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Friday, 22 February, 2002, 02:38 GMT

Eberharter secures gold in nick of time

BBC Sport's skiing commentator Martin Bell looks back on a terrific race as Austria's Stephan Eberharter makes the most of life in the last-chance saloon.

Thursday's men's giant slalom was a great race and it was always going to be about Eberharter having a cool, sufficient run despite the immense pressure that he was under.

He is certainly not getting any younger and will not be around for the next Olympics.

He is not a slalom skier, so this was probably the last chance for an Olympic gold medal in his entire career.

No-one has ever won a gold medal at 36, or even a World Cup - so he almost certainly will not be around in four years' time.

Up until the giant slalom he has had a disastrous Olympics if only by his own high standards.

For anyone else, to pick up an Olympic silver and bronze, would have been a pretty decent achievement.

But the expectations he had, his great form coming into the Games and the manner in which he skied the super-G, meant he was a frustrated man.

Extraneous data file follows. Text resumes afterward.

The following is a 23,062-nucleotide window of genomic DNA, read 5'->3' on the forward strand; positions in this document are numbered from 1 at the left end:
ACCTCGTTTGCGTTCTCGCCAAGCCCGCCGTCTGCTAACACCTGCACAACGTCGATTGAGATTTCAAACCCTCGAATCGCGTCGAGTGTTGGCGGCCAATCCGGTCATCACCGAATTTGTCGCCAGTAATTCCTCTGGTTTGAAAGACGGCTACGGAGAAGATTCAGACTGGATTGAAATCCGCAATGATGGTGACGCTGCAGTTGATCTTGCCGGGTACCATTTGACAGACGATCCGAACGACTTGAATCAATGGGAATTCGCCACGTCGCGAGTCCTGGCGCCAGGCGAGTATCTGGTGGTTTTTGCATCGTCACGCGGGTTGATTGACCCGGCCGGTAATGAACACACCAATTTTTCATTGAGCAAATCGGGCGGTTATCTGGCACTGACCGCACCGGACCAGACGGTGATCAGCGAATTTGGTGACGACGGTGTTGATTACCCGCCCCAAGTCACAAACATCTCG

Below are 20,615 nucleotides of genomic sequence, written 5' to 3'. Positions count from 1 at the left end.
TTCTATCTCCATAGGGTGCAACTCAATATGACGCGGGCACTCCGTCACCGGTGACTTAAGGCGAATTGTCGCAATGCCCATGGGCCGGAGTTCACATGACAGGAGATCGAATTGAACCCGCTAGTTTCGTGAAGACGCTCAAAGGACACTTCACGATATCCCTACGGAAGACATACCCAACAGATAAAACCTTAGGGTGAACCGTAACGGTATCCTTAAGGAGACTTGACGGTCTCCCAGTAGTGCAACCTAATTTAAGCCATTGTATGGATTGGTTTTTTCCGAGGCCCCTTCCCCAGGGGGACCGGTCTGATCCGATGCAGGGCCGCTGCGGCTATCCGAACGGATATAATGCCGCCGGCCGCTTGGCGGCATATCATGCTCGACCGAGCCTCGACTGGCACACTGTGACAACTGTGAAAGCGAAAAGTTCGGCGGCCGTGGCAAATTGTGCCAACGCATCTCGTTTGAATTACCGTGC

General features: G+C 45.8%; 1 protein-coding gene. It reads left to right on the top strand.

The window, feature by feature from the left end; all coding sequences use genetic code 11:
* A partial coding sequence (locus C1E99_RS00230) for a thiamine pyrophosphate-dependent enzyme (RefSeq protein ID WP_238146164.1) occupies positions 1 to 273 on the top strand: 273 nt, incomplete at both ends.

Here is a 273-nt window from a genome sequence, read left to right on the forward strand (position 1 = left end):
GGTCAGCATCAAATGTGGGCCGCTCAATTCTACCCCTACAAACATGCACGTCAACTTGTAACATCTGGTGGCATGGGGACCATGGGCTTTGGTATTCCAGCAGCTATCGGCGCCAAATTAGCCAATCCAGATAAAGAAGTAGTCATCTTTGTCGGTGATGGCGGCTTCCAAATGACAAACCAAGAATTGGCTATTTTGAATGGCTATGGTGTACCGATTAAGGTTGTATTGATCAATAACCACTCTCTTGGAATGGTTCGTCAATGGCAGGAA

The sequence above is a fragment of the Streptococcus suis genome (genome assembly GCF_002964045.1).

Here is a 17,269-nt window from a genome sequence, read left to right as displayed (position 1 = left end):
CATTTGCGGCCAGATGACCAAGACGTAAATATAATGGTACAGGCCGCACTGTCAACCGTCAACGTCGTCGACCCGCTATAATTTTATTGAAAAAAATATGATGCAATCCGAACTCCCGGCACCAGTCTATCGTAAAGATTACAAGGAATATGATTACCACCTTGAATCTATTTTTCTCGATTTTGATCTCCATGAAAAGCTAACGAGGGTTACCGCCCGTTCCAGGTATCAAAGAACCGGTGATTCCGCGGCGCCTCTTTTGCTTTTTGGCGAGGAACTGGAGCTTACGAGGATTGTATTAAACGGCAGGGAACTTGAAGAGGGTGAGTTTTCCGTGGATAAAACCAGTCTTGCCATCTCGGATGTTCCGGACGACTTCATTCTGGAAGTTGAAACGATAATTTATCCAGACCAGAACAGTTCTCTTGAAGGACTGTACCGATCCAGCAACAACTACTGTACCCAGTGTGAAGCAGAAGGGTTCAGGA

He had the super-G in the bag until he made an unnecessary mistake and took the wrong line.

He wanted more and he just had to do it in this time or never.

Fortunately for him it was his day at last.

If he had suffered any little mishap then I think Bode Miller would have capitalised.

The American took silver, and for once I think he was perhaps not aggressive enough.

I thought that skiing at number one he would be so nervous and would make all sorts of mistakes.

But he did not take as many risks as usual. He had a very clean first run.

In the second run he did let it all hang out in typical Bode Miller style. But it was too late.

Apart from Eberharter, nobody made the most out of their first runs.

Miller will be full of confidence ahead of the Saturday's slalom though.

That is his strongest event and if he can ski as he can ski then he is assured victory. But obviously, in slalom mistakes can happen very quickly.

For the bronze it was the old rivalry between the Norwegians Lasse Kjus and Kjetil-Andre Aamodt.

Everyone expected another medal for Aamodt, but Kjus showed that whatever his room-mate can do he can do just as well and made sure that the medal was his.


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